The new WHS legislation is the first major revision in 30 years, bringing together all safety regulations for general industry, mining and petroleum under the one act. It also broadly harmonises the WA regulations with national requirements (excluding Victoria).
The legislation has been modernised in various ways.
The WHS Act introduces the term 'person conducting a business or undertaking' (PCBU).
A PCBU can be a sole trader, each partner within a partnership or a company.
Click here to read the interpretive guidelines to understand the meaning of a PCBU.
Under the WHS Act, all PCBUs have a primary duty of care to ensure the health and safety of their workers and others who may be affected by the carrying out of work.
An 'Officer' is defined as anyone who makes, or takes part in, big decisions about all or part of the business.
The new definition of a 'Worker' (previously an employee) now captures a wider group. A Worker means a person working for a PCBU (e.g. contractor, subcontractor, labour hire, work experience student, volunteers).
Psycho-social risks (such as sexual harrassment) are formally incorporated, widening the scope of what businesses need to consider as part of their WHS responsibilities.
The WHS Act includes a new offence of industrial manslaughter.
This offence involves substantial penalties for PCBUs in a business where a WHS duty causes the death of an individual, in circumstances where the PCBU knew the conduct could cause death or serious harm.
The following 5 elements must be proven beyond reasonable doubt:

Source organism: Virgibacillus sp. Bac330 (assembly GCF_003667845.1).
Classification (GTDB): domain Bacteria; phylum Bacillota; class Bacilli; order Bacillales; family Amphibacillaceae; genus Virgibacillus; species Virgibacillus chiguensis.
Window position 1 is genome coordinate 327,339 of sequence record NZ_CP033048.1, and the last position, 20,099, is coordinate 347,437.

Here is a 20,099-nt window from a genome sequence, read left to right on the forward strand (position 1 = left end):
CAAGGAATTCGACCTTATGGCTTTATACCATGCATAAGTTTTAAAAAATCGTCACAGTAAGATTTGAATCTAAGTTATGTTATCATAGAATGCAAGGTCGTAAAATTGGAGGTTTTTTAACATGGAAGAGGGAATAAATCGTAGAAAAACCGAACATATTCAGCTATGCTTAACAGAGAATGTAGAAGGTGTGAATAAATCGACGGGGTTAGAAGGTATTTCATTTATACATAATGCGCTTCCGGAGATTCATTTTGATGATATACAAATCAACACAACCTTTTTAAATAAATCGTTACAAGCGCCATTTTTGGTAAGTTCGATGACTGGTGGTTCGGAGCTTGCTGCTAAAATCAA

a) Person had a health and safety duty as a PCBU
b) Caused death of an individual through act or omission
c) Failed to comply with their health and safety duty
d) Knew it was likely to cause death or serious harm of the individual
e) Disregarded the likelihood of death or serious harm
For an Officer to be prosecuted, it must be proven that the PCBU's conduct was due to the Officer’s neglect, consent or knowledge.
New to WA, this is an agreement with the regulator to undertake activities as an alternative to prosecution. This can not be used for industrial manslaughter or Category 1 offences.
A notifiable incident includes death, broader serious injury or illness, and now a dangerous incident.
The WHS Act voids insurance coverage for WHS penalties and imposes penalties for providing or purchasing this insurance.
All PCBUs, Officers and Workers must ensure they take all reasonable and practicable steps to ensure compliance with health and safety duties under the new legislation.
Click here to read the interpretive guidelines about how to determine what is reasonably practicable to meet a health and safety duty.
The rule of thumb remains the same for all contractors - ensure that you have appropriate WHS policies and procedures in place.
Transitional arrangements apply.
Click here to view the transitional arrangements that apply to specific areas.
If you have any questions at all about the new regulations, please contact the NECA Safety team - we are here to help. We can also advise on whether any of NECA's highly regarded safety products would be suitable for your business. Phone (08) 6241 6100 or email email@example.com.
Disclaimer: This summary is a guide only and is not legal advice.